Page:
sábado, 1 de marzo de 2008

Pensavas que en aguas frias no habian corales? Hechale un vistazo


Coral reefs in the North Atlantic?

If you overheard somebody talking about coral reefs you would probably think of warm tropical seas with clear blue waters. However, some of the largest coral structures in the world are found in the cold and gloomy waters of the Northeast Atlantic.


Some individual Lophelia sub-structures are as high as 35 metres

Life in the dark
Lophelia is the dominant deepwater colonial coral in the North Atlantic. It is a true hard coral formed by a colony of individual coral polyps, which produce a calcium carbonate skeleton. It feeds by catching food from the surrounding water.

Unlike its tropical relatives, Lophelia does not need algae and light for survival and it is mainly found in deep water at depths between 200-1000 metres. The record for the deepest reef stands at 3000 m while the shallowest record of a living Lophelia reef is at 40 m in Trondheimsfjorden, Norway.

Cold water
Lophelia appears to prefer oceanic waters with temperatures between 4oC and 12oC and is found throughout the world's oceans, except in the polar regions. The highest density of Lophelia reefs is found in the ICES Area, within the Northeast Atlantic.

Elderly coral
Lophelia reefs grow at the rate of about 1 mm in height per year. The highest reefs found so far have been measured at an impressive 35 m, at Sula Ridge off the Norwegian coast. Fragments taken from this reef have been dated as being 8500 years old, which is just after the end of the last Ice Age.

Habitat for marine life
Lophelia reefs provide a shelter for hundreds of marine species. Amongst the coral branches occur fish (redfish, saithe, cod, ling, and tusk), squat lobsters, and other crustaceans, molluscs, starfish, brittlestars, sea pens, and sea urchins. A wide variety of animals grow on the coral itself, including sponges, bryozoans, hydroids, and other coral species.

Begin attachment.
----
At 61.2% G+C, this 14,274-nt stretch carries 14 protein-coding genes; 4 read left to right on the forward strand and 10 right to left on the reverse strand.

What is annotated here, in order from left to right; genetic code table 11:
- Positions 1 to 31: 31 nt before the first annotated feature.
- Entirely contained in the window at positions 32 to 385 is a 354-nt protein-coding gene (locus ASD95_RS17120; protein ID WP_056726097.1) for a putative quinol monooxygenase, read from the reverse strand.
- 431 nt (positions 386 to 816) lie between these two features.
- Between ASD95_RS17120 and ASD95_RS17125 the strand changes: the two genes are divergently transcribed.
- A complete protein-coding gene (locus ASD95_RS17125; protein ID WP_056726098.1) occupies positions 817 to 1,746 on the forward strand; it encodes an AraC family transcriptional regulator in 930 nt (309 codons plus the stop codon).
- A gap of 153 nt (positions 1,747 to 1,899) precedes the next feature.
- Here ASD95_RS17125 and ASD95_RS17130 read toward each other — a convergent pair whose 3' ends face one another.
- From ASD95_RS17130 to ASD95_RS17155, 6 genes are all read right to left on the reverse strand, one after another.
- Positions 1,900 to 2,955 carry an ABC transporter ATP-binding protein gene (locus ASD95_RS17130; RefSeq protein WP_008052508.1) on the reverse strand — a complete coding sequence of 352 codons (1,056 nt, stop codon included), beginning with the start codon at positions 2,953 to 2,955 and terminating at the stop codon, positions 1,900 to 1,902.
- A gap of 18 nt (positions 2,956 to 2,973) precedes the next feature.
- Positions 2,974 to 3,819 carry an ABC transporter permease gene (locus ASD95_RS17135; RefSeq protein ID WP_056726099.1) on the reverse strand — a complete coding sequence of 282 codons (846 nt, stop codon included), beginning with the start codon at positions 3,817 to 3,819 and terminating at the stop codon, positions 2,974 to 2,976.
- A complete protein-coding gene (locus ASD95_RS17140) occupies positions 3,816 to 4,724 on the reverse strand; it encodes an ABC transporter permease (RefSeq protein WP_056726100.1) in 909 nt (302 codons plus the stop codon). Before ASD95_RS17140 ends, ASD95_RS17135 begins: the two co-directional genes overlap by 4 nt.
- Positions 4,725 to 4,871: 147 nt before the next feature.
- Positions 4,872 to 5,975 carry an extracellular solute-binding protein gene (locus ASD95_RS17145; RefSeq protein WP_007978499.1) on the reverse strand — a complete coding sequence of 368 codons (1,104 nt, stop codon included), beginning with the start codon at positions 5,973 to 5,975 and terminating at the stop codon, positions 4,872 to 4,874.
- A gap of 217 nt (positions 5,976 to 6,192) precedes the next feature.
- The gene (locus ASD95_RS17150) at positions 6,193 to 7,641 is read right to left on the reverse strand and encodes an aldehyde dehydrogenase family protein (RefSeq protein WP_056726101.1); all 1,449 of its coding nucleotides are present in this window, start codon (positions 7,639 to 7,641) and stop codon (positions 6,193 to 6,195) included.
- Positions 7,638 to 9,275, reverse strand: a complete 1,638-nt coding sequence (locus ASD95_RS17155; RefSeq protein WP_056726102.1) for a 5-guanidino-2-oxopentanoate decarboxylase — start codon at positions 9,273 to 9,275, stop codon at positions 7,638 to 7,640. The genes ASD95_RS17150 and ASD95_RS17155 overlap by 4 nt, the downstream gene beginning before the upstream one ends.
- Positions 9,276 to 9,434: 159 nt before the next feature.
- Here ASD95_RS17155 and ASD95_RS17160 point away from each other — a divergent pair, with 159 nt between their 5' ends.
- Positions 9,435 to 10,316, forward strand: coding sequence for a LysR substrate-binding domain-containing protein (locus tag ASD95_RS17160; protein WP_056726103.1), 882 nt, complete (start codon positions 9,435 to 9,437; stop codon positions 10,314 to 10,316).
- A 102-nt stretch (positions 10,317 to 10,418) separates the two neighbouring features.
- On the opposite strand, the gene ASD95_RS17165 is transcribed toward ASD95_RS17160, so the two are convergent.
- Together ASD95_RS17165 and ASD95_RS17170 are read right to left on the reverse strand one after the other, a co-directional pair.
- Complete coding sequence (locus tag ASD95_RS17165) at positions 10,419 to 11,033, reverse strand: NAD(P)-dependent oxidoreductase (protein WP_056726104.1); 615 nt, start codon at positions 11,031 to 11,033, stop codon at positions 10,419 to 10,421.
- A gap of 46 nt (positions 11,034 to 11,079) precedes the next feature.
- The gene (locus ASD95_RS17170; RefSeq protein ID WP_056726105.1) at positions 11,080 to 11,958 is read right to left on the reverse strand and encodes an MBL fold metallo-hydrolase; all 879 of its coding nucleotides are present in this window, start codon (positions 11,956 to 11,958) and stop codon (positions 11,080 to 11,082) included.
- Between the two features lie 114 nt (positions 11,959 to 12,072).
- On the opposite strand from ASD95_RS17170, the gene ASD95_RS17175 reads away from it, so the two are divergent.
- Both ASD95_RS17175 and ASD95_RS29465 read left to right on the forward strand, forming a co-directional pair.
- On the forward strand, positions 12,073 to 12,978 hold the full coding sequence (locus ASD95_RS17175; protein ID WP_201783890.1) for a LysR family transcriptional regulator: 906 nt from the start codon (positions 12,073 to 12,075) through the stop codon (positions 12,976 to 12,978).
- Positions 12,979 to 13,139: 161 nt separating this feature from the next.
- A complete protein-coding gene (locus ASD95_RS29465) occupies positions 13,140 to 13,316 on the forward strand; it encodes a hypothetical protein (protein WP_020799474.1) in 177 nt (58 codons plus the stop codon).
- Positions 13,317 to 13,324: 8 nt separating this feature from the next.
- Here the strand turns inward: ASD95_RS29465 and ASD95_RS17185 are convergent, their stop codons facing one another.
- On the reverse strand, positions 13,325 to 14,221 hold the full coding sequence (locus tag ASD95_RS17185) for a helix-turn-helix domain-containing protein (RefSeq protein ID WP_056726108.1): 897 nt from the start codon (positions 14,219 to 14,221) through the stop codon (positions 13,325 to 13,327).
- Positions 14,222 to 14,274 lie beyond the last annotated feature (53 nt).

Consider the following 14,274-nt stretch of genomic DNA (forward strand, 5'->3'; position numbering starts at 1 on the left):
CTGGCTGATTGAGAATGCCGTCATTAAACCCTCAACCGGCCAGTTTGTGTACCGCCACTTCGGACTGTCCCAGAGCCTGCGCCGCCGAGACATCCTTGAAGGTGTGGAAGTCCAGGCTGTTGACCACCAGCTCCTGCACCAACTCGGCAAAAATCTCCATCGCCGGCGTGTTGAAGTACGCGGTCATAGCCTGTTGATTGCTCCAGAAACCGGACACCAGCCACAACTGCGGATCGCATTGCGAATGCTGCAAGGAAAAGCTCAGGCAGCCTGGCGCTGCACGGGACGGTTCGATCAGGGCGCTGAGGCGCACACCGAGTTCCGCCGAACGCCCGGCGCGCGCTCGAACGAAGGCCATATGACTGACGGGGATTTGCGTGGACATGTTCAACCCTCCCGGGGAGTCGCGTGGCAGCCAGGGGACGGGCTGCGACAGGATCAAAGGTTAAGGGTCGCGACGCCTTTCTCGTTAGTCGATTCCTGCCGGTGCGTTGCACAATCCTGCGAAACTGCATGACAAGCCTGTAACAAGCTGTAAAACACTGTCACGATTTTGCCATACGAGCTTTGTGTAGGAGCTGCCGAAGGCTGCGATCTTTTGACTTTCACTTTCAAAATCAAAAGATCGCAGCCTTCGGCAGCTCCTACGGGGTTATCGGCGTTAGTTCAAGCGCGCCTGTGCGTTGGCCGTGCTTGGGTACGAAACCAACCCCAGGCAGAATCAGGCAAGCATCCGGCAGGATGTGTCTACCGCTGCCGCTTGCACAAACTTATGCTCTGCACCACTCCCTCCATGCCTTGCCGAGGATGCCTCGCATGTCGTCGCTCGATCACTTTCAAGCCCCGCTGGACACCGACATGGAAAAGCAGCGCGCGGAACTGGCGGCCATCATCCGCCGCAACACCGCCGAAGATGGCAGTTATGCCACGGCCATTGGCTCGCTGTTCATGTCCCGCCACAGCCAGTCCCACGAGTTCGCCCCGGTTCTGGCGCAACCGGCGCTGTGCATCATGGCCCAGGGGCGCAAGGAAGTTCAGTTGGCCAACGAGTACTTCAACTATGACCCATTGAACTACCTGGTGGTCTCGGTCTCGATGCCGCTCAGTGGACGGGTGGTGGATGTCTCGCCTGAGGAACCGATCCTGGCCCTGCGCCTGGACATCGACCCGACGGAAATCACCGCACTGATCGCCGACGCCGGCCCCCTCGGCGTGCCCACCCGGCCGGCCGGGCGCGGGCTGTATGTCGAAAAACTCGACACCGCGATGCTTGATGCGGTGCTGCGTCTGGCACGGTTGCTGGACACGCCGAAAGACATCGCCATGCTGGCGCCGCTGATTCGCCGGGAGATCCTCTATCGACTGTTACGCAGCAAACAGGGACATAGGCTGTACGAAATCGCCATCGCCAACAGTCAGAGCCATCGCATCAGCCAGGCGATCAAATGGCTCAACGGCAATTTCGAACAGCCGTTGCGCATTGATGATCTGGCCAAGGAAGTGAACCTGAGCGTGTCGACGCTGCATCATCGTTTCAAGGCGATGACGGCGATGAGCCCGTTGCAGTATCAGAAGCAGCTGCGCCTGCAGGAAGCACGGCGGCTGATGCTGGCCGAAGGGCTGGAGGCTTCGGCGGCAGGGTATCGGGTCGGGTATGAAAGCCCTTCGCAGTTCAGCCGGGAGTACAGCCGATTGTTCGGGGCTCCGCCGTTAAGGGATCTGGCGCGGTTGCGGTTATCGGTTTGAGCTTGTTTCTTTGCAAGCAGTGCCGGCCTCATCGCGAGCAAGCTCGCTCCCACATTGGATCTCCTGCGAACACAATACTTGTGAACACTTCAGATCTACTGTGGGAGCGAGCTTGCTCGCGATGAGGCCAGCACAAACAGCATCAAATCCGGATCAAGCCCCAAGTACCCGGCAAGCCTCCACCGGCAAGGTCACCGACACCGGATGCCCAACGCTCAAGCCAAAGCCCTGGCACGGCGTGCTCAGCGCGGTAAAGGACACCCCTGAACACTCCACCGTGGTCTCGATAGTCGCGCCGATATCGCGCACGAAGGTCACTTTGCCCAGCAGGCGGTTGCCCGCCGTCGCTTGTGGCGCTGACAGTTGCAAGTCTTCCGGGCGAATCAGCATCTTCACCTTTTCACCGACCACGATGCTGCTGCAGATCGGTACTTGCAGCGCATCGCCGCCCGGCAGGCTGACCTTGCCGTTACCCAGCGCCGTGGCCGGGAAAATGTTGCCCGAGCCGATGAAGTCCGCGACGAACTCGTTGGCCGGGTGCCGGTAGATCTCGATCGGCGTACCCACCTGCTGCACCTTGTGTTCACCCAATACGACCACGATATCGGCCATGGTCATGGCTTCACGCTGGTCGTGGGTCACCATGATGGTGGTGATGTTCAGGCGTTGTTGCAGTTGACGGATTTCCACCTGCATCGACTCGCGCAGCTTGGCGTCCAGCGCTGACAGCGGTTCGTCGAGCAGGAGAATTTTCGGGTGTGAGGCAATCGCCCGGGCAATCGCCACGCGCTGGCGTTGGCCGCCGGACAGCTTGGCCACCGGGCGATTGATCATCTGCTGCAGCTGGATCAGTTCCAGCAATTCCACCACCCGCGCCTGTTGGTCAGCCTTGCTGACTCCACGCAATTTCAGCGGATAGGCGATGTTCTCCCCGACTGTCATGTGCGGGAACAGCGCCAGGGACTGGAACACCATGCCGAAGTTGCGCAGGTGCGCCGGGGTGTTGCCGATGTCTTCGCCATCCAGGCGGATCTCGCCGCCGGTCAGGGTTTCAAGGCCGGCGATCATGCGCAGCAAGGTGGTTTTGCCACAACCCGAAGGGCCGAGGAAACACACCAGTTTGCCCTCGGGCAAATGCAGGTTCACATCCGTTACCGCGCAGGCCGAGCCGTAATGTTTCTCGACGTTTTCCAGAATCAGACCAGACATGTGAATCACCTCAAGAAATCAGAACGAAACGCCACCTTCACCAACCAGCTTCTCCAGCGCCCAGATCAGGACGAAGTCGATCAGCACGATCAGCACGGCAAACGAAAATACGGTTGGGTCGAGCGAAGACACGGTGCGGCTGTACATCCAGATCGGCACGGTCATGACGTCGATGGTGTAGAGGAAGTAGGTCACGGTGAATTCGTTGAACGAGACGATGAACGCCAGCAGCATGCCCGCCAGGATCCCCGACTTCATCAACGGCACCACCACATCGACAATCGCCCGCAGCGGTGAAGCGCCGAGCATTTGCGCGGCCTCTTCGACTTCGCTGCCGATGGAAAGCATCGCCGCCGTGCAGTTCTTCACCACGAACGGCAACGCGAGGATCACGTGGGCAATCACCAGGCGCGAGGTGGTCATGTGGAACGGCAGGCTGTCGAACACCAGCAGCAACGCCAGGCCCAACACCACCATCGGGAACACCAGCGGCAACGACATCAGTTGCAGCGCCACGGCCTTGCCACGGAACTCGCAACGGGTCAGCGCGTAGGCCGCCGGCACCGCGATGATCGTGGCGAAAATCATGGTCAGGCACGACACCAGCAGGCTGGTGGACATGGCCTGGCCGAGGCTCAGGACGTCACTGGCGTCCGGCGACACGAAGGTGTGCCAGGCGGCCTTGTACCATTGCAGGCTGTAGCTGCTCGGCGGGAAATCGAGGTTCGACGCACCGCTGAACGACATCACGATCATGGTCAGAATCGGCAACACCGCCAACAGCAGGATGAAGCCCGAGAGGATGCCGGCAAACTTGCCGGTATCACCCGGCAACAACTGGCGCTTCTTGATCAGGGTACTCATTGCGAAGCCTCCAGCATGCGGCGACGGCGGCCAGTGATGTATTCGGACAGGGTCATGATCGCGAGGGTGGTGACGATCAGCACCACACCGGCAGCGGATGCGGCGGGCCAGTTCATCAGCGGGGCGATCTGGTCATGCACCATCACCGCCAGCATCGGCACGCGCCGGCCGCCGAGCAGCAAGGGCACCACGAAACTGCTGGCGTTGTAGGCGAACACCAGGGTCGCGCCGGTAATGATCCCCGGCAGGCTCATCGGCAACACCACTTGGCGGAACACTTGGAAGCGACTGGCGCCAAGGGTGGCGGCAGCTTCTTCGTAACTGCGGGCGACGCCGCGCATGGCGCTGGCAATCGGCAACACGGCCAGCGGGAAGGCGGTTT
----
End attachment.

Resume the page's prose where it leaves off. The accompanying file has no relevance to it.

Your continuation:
Studies on four different Norwegian reefs have identified 744 species in total, but with only 15 species in common between the four sites. This indicates that the number of species on the reefs is much higher than described so far. The reefs have also traditionally been rich fishing grounds for longline and gillnet fisheries. Experimental fishing with longlines has shown that catches of redfish, Sebastes spp., are higher in coral habitats than in surrounding non-coral habitats.


Lophelia feed by catching food particles from the surrounding water

Large reef at Sula
The largest Lophelia reef that we have discovered in the North Atlantic is on the Sula Ridge on the mid-Norwegian shelf at 300 m. The reef has been mapped in great detail using Multibeam Swath Bathymetry.

This showed that the structure is more than 13 km long and up to 400 m wide. It consists of about 500 individual mounds, of which some are fused to form chains. The average height is about 15 m, but some individual sub-structures are as high as 35 m.

Threats against the reefs
The Institute of Marine Research in Bergen, Norway (
www.imr.no/), has documented that Lophelia reefs are very sensitive to fishing activities using bottom trawls. It is estimated that 30-50 % of the Lophelia reefs in Norwegian waters have been damaged or impacted by trawling.

In 1999, the Norwegian Ministry of Fisheries issued regulations for the protection of coral reefs. An area of 1000 km2 at Sula, including the large reef, is now closed to bottom trawling.

Damage has also been reported from other parts of the ICES area, e.g. the Darwin Mounds northwest of Scotland, south of the Wyville-Thomson Ridge, and in the Porcupine seabight in Irish waters. In general, wherever bottom
trawling overlaps with occurrences of corals, there is a possibility of

Improving our understanding of cold-water corals
ICES has set up a Study Group on Mapping the Occurrence of Cold Water Corals in the Northeast Atlantic [SGCOR]. The group was formed after the European Commission asked ICES "to identify areas where cold-water corals may be affected by fishing.

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